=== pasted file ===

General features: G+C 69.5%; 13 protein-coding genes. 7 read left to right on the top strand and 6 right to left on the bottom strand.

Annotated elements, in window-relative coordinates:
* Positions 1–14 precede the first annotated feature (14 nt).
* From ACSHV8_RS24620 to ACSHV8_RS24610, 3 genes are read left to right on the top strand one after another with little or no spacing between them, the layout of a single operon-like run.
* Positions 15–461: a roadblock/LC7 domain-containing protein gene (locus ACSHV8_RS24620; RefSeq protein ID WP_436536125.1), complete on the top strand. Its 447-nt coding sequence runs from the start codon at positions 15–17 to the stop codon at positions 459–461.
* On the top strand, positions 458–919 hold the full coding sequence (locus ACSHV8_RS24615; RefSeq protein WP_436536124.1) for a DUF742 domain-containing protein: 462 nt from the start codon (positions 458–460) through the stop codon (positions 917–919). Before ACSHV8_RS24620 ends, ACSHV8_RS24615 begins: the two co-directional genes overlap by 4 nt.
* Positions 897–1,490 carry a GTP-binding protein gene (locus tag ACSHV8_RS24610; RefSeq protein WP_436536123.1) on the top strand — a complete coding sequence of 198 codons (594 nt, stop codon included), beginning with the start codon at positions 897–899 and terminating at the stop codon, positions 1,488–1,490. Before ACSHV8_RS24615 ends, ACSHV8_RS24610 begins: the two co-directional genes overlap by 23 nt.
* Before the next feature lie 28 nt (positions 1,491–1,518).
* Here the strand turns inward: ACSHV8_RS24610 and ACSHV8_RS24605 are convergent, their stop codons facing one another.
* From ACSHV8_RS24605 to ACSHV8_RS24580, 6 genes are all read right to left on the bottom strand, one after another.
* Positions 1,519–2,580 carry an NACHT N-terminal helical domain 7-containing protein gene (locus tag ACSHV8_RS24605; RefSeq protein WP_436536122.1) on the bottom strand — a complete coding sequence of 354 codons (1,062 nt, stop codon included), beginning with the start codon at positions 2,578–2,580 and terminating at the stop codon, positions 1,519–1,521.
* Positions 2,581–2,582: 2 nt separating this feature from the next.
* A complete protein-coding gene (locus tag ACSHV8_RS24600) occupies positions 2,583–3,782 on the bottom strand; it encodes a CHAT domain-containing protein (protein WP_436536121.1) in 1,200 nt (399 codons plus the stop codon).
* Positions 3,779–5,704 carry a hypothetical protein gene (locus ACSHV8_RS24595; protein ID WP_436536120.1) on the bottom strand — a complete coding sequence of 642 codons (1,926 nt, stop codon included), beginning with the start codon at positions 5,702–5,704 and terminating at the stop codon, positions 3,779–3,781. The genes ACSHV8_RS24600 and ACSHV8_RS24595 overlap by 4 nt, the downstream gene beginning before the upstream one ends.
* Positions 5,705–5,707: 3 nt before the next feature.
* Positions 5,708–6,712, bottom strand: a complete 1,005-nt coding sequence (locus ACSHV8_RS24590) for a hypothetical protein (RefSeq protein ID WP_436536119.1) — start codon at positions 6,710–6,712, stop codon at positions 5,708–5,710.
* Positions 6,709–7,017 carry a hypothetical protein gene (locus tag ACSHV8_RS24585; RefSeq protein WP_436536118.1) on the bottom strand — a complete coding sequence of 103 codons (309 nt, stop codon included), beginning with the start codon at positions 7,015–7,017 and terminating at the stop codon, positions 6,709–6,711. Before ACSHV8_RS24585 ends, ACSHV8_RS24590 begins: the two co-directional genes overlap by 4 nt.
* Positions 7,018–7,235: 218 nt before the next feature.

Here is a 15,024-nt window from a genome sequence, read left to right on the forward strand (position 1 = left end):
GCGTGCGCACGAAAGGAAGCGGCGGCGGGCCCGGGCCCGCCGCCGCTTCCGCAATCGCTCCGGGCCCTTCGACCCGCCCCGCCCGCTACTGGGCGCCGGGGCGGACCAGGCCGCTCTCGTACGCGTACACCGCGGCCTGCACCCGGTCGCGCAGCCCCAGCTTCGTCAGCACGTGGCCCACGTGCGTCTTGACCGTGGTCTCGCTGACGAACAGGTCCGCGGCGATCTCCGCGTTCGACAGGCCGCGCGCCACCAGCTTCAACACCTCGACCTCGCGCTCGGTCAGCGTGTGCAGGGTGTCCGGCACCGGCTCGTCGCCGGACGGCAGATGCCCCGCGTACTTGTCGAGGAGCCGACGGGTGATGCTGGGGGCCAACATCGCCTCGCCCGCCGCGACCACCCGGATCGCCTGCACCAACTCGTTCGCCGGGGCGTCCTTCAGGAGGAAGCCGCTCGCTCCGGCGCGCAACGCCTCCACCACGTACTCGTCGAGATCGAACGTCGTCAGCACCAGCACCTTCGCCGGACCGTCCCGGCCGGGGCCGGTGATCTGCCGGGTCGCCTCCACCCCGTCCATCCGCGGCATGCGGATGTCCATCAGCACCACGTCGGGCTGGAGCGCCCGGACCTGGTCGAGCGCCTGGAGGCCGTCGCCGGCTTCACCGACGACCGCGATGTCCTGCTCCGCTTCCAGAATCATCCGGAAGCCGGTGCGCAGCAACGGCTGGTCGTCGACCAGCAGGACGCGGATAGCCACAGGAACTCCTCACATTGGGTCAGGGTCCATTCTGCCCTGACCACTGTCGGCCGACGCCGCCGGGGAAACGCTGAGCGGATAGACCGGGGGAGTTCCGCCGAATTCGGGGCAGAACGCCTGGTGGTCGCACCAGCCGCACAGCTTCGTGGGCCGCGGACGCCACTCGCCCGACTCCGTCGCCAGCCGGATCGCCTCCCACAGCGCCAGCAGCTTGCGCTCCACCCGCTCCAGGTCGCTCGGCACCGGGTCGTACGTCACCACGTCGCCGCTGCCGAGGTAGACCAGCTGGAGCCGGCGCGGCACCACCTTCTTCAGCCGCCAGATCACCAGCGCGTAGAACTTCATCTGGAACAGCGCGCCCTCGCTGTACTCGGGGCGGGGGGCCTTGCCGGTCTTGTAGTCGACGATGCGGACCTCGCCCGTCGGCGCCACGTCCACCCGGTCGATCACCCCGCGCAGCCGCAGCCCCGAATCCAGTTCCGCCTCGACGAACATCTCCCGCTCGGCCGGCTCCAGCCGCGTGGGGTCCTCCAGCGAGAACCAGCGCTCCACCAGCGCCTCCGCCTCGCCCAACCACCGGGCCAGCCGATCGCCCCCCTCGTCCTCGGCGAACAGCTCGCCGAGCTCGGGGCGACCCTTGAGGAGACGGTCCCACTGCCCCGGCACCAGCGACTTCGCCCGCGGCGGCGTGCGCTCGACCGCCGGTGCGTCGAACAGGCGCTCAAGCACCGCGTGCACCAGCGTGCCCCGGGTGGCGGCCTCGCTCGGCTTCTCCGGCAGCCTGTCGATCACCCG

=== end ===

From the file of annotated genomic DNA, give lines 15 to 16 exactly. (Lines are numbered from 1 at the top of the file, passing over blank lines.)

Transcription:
* Positions 5,705–5,707: 3 nt before the next feature.
* Positions 5,708–6,712, bottom strand: a complete 1,005-nt coding sequence (locus ACSHV8_RS24590) for a hypothetical protein (RefSeq protein ID WP_436536119.1) — start codon at positions 6,710–6,712, stop codon at positions 5,708–5,710.